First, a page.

Ayurveda is a system of traditional medicine that originated in India more than 5,000 years ago, and has become increasingly popular in the west. It treats mind, body and spirit as one, and strives to balance the essential elements that exist in all of us to attain our natural state of pure health. In ayurvedic terms, the body is comprised of three basic doshas, or energies, which are the same ones that make up the entire universe: kapha: water and earth or “phlegm”; Pitta: fire and water or “bile”; and vayu vata: air & space or “wind”. Ayurveda, which means “the science of life” aims to balance these three energies, with Ayurvedic herbs or through managing your lifestyle. Yoga is part of the ayurvedic tradition, too – when you perform some yoga positions, you’re engaging in a physical and spiritual exercise that is rooted in ayurvedic philosophy.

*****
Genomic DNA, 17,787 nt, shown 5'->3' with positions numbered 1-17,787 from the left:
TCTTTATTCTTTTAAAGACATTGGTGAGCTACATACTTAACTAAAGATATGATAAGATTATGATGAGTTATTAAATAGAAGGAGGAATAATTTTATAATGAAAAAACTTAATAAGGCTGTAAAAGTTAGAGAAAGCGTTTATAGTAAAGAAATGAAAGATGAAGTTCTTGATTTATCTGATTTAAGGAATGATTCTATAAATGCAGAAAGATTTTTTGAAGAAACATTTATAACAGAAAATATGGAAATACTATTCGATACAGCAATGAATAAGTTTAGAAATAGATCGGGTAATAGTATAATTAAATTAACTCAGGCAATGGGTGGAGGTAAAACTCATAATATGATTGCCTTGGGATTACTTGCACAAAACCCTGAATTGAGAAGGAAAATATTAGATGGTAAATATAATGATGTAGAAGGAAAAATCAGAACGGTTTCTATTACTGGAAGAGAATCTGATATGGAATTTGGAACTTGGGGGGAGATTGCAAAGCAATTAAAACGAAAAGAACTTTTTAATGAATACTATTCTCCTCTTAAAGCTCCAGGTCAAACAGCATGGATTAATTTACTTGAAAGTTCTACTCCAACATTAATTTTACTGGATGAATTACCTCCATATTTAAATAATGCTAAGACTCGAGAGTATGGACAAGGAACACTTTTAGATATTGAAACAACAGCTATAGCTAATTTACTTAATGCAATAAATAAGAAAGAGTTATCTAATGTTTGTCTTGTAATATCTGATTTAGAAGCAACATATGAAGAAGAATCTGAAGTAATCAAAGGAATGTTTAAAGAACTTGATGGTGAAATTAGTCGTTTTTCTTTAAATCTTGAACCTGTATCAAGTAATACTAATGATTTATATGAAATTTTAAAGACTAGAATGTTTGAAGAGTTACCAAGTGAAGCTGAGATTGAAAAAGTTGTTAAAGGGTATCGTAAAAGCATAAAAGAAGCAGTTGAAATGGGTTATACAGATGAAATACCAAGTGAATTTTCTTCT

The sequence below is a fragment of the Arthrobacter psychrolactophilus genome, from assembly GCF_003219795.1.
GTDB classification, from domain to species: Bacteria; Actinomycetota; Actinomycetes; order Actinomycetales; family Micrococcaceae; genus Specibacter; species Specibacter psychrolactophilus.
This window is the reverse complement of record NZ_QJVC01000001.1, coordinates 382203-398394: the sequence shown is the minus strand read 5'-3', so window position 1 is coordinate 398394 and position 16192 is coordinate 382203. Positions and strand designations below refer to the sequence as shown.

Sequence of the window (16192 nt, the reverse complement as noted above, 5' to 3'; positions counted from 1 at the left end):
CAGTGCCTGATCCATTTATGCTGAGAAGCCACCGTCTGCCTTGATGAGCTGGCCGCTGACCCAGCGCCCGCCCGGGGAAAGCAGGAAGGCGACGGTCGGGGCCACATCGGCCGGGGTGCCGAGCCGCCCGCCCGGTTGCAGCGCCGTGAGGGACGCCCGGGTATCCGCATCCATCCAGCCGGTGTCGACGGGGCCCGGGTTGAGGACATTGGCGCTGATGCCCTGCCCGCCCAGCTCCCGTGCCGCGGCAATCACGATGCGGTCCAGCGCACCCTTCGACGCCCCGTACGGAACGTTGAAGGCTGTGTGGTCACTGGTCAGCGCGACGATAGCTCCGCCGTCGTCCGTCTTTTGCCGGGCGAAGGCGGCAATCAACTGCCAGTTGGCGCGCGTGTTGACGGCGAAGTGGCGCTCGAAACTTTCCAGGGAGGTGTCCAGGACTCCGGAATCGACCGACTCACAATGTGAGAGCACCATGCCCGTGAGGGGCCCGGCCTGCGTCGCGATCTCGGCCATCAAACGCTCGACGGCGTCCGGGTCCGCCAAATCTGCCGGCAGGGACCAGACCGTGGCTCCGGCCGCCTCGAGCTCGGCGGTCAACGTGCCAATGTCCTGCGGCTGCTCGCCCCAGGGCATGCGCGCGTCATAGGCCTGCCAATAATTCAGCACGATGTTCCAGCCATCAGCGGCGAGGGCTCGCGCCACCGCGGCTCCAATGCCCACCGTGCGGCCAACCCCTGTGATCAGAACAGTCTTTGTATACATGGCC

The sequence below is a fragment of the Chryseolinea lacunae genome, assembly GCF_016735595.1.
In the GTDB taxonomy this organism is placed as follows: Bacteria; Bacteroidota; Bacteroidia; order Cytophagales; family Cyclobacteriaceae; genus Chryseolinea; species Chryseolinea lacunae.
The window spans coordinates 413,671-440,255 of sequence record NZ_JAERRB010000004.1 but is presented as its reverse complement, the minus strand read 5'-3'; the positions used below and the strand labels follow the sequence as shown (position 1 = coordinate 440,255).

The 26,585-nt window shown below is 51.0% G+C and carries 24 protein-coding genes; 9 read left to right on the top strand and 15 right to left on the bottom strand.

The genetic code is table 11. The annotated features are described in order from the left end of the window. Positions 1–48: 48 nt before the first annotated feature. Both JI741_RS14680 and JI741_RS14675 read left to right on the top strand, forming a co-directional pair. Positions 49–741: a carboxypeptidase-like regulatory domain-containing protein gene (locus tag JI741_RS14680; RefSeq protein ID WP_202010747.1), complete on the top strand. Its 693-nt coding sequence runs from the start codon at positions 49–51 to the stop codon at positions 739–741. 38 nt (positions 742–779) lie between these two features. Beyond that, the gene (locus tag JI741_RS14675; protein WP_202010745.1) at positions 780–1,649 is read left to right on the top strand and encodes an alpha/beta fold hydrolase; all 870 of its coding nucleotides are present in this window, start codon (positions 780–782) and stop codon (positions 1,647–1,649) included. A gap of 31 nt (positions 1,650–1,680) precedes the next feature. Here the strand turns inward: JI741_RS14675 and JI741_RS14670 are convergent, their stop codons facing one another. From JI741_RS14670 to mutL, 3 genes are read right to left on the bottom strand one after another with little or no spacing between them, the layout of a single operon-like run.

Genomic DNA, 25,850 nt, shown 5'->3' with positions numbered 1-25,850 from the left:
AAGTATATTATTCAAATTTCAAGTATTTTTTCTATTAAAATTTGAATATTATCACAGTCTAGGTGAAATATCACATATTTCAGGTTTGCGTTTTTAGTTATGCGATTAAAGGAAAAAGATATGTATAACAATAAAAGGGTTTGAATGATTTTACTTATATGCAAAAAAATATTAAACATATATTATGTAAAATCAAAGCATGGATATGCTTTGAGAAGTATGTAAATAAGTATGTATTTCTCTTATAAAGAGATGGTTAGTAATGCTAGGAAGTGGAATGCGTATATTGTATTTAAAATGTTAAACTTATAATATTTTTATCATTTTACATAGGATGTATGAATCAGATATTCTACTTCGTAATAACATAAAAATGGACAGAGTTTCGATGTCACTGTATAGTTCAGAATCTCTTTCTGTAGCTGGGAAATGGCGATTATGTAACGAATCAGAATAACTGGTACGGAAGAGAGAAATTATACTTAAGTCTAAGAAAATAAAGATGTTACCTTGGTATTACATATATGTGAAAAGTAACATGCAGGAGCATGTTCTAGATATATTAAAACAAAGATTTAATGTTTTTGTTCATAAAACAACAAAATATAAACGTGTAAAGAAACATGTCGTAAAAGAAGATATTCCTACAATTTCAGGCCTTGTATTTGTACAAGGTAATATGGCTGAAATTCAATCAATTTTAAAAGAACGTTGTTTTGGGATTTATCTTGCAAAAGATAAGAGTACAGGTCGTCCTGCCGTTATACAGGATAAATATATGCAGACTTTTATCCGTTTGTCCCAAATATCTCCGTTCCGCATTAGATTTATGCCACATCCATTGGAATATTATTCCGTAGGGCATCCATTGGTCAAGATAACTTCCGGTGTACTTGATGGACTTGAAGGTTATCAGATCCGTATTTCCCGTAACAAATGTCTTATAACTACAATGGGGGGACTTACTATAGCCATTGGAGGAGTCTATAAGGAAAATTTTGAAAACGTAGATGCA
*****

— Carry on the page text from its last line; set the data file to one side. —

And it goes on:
Origins of ayurvedic herbs
Ayurvedic theory asserts that building a healthy metabolic system, attaining good digestion, and proper excretion leads to mental and physical health. To achieve these Ayurveda uses Ayurvedic herbs, and exercise, yoga, and meditation.

Ayurvedic medicines are actually based on the teachings of the Atharvaveda, one of the four most ancient books of Hindu knowledge, wisdom and culture. Atharvaveda contains 114 formulations or hymns, which are used for treating various diseases. This is the reason why Indians consider ayurvedic medicine to have divine properties. The ayurvedic herbs are said to have come from the Indian God Dhanvantari.